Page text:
A: (Carolyn) We actually reside in Virginia Beach, Virginia, but have lived 250 miles apart for the past five years. My mom is elderly and though she does very well, is not able to stay by herself for long periods of time. So, when Randy had written a couple of chapters on this novel, he sent them by email for me to read. I thought they were great, offered to "edit" for him, and he accepted. Well, I not only edited by added my two cents’ worth. I sent them back to him, he liked what I had done and, before long, we were writing the book jointly…though still apart! But that’s how the book, all 407 pages, actually got written.

Q: Word on the street is that this book might be considered movie material. Any truth to that at this time that you care to tell us about?

A: (Randolph) We would love to see our novel on the screen, and a number of our readers have long thought that our book would make a terrific movie. We are working on several possibilities, but at present, we haven’t anything concrete. So if anybody wants to make us a serious offer, negotiations are still open.

Q: Do you plan sequels to Hammer of the Scots, and if so, how many?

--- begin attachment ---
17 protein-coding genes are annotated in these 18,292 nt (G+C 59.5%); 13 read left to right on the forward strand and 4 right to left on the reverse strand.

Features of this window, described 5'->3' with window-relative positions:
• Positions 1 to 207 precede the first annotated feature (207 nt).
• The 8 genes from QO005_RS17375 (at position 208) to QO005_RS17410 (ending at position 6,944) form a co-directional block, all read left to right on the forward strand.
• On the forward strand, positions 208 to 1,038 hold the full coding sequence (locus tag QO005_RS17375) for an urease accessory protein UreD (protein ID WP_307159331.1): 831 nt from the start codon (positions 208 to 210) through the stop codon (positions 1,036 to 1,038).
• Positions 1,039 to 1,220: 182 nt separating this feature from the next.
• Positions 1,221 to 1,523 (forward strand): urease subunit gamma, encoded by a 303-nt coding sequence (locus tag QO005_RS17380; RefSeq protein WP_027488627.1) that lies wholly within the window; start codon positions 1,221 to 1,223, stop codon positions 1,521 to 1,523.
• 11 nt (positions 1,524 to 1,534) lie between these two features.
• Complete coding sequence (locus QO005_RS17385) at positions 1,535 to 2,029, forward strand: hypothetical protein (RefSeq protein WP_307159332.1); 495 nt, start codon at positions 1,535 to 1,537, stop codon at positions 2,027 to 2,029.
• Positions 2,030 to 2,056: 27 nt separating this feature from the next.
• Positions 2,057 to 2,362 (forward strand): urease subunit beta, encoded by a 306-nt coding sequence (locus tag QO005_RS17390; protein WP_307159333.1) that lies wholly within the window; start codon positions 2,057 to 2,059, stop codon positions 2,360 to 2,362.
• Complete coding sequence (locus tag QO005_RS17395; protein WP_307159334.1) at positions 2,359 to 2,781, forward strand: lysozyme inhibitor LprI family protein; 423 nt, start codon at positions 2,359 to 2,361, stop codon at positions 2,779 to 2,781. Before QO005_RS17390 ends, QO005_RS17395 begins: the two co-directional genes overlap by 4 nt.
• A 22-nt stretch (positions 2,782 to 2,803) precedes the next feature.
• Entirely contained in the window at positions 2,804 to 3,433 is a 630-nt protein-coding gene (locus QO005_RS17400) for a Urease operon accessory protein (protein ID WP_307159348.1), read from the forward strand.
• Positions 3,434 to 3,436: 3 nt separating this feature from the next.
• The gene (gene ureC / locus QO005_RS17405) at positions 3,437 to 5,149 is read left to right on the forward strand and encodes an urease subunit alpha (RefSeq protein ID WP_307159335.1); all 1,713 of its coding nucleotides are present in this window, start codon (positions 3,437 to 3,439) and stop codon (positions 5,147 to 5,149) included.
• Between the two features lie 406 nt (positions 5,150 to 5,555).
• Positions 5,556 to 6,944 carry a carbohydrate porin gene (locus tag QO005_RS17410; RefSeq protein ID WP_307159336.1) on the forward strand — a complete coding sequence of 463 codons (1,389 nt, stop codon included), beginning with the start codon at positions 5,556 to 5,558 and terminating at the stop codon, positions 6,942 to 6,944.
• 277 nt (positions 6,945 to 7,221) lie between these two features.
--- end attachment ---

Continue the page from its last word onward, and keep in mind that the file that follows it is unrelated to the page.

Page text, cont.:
A: At present, we plan to complete a tetralogy. The second of the four, now in its early stages, is "working" titled, Rebel King, Winter Blood. We hope to have it out in late summer of this year. The third volume will tell the story of The Bruce through the Battle of Bannockburn, and the fourth, the Irish Campaign. There is occasionally talk about a fifth volume, but we haven’t made that decision, yet.

Q: What is the best way to purchase this book since you have created a new publishing company to print and market your book? Who should an interested party contact to buy it?

A: Hammer of the Scots is available through many Scottish clans and societies, and from our website: It is also in several independent bookstores, and we are working on getting it into the national chains. Just ask for it at your favorite bookstore; if they don’t yet have it in stock, they should have it before long, or they can special order it for you. (Writer’s note: go to the top of this article for the ISBN number to take to your bookstore.)

Q: Thank you for your cooperation in this "chat" interview. Is there anything else you would like to say to our readers?

A: We appreciate the opportunity you have given us to present our book to your readers. We have given much attention to historical facts, though sometimes Scotsmen may differ on what those facts are. Some of the story takes Scottish lore into account, and some minor things and characters are made up to move along the story. But we have tried to be true to the Scottish people and the way we think they would have managed during this heroic, horrible, inspiring period of our history. We have great hopes for the series, and its success all depends on whether or not people read our book. ‘Tis a great story. Read it! (1/7/03)

See further review and a story by the author here!

Return to Feb/Mar 2003 Index